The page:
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A bridge line or bridge route was an American rail carrier tasked primarily with moving traffic from one major carrier to another (hence the "bridge" moniker). Bridge lines often were located between two major cities, connecting rail carriers that served those cities and interchanging their cars. As railroads have continued to evolve and large Class I railroads have sought to keep cars on line (as well as collect the revenues for the tonnage moved over their own route miles), most bridge lines are now gone.
The most recent example of a "bridge" carrier being swallowed up was the Wisconsin Central. The WC was a bridge line for Canadian National's traffic out of Chicago to western Canada. Once CN had integrated its purchase of Illinois Central, there was no route for it to send trains to points in western Canada on its own rails. Rather than reroute the trains through Michigan and around the Great Lakes, CN used the WC to forward its trains through Wisconsin and Minnesota to Canada. Eventually, CN bought the WC outright and integrated the line into its system, rather than pay the carrier to move its freight.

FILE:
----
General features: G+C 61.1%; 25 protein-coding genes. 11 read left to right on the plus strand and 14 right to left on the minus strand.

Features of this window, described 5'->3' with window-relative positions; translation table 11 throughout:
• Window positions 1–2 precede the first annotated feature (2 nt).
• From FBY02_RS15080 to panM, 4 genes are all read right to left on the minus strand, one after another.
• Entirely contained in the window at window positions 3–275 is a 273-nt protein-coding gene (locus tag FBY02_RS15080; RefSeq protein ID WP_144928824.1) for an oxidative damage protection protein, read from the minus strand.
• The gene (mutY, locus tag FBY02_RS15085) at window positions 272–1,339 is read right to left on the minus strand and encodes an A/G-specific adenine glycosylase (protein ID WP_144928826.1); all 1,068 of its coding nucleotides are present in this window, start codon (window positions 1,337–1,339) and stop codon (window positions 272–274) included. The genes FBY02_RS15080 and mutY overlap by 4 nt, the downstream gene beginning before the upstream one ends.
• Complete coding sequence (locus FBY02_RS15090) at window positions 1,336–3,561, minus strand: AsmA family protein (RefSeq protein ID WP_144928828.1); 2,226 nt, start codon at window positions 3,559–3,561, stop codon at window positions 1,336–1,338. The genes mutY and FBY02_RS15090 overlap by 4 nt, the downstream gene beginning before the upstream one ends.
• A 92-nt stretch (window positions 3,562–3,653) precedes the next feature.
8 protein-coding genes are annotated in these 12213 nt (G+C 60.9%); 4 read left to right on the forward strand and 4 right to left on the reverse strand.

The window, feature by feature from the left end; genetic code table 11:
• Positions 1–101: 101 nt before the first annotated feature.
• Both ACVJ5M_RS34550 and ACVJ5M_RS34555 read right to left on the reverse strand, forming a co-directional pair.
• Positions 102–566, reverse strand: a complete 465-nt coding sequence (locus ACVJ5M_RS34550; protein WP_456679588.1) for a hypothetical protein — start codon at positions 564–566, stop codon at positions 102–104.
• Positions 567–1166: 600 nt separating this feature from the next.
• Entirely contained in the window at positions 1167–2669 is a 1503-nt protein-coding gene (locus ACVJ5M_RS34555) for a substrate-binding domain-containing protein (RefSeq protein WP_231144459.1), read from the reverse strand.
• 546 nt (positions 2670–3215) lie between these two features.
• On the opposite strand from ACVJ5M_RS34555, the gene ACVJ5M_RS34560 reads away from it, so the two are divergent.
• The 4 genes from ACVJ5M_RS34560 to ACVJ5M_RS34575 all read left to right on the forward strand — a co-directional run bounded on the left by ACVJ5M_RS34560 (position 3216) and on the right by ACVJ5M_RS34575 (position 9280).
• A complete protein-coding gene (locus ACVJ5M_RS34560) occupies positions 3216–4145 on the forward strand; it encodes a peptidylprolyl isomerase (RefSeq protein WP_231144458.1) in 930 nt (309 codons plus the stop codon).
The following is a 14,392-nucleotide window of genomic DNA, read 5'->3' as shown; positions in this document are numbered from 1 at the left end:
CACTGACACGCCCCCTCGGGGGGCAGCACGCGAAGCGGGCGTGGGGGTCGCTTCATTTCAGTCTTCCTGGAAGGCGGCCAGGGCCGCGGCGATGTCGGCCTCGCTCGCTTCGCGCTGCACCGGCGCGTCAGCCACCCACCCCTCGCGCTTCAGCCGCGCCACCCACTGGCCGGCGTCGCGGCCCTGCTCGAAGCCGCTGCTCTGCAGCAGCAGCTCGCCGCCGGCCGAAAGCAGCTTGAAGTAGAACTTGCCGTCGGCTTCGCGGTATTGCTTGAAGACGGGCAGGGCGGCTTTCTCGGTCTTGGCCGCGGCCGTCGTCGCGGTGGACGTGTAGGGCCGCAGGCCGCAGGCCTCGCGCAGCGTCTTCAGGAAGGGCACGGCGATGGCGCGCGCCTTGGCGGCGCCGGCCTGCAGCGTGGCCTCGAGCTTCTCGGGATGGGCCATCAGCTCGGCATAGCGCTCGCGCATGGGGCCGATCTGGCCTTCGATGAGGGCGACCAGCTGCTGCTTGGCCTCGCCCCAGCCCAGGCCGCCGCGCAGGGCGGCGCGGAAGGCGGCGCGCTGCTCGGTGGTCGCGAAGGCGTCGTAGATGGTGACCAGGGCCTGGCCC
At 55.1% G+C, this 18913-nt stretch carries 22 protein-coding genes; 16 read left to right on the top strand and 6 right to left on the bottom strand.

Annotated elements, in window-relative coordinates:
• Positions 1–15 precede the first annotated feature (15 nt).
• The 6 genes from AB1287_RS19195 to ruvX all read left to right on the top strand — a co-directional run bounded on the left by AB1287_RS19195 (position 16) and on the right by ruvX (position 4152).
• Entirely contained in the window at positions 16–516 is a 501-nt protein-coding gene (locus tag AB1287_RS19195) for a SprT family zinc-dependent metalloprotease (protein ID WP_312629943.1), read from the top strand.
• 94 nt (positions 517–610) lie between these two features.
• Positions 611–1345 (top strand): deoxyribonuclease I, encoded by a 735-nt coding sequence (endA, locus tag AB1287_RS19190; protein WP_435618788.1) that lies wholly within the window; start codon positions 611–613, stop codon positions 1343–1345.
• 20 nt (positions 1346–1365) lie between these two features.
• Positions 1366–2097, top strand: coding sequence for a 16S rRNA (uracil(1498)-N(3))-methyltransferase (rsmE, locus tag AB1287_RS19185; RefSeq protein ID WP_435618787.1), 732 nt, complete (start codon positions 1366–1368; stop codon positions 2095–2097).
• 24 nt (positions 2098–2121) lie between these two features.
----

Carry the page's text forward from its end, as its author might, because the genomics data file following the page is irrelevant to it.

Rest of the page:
Can also be used as a term to describe a conference call line.
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